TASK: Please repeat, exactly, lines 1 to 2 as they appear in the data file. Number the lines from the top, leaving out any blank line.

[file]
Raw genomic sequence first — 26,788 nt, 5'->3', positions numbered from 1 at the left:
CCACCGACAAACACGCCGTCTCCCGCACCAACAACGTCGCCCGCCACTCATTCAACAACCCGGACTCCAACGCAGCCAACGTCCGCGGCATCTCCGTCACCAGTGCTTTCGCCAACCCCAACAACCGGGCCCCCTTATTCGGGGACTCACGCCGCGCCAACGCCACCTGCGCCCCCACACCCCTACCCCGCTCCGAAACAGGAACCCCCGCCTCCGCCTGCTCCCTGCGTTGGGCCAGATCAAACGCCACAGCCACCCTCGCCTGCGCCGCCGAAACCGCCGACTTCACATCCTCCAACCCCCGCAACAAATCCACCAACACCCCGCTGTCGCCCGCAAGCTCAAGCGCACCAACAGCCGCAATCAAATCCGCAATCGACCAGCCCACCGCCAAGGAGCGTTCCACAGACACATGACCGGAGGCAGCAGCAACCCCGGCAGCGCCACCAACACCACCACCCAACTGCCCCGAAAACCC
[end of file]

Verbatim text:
Raw genomic sequence first — 26,788 nt, 5'->3', positions numbered from 1 at the left:
CCACCGACAAACACGCCGTCTCCCGCACCAACAACGTCGCCCGCCACTCATTCAACAACCCGGACTCCAACGCAGCCAACGTCCGCGGCATCTCCGTCACCAGTGCTTTCGCCAACCCCAACAACCGGGCCCCCTTATTCGGGGACTCACGCCGCGCCAACGCCACCTGCGCCCCCACACCCCTACCCCGCTCCGAAACAGGAACCCCCGCCTCCGCCTGCTCCCTGCGTTGGGCCAGATCAAACGCCACAGCCACCCTCGCCTGCGCCGCCGAAACCGCCGACTTCACATCCTCCAACCCCCGCAACAAATCCACCAACACCCCGCTGTCGCCCGCAAGCTCAAGCGCACCAACAGCCGCAATCAAATCCGCAATCGACCAGCCCACCGCCAAGGAGCGTTCCACAGACACATGACCGGAGGCAGCAGCAACCCCGGCAGCGCCACCAACACCACCACCCAACTGCCCCGAAAACCC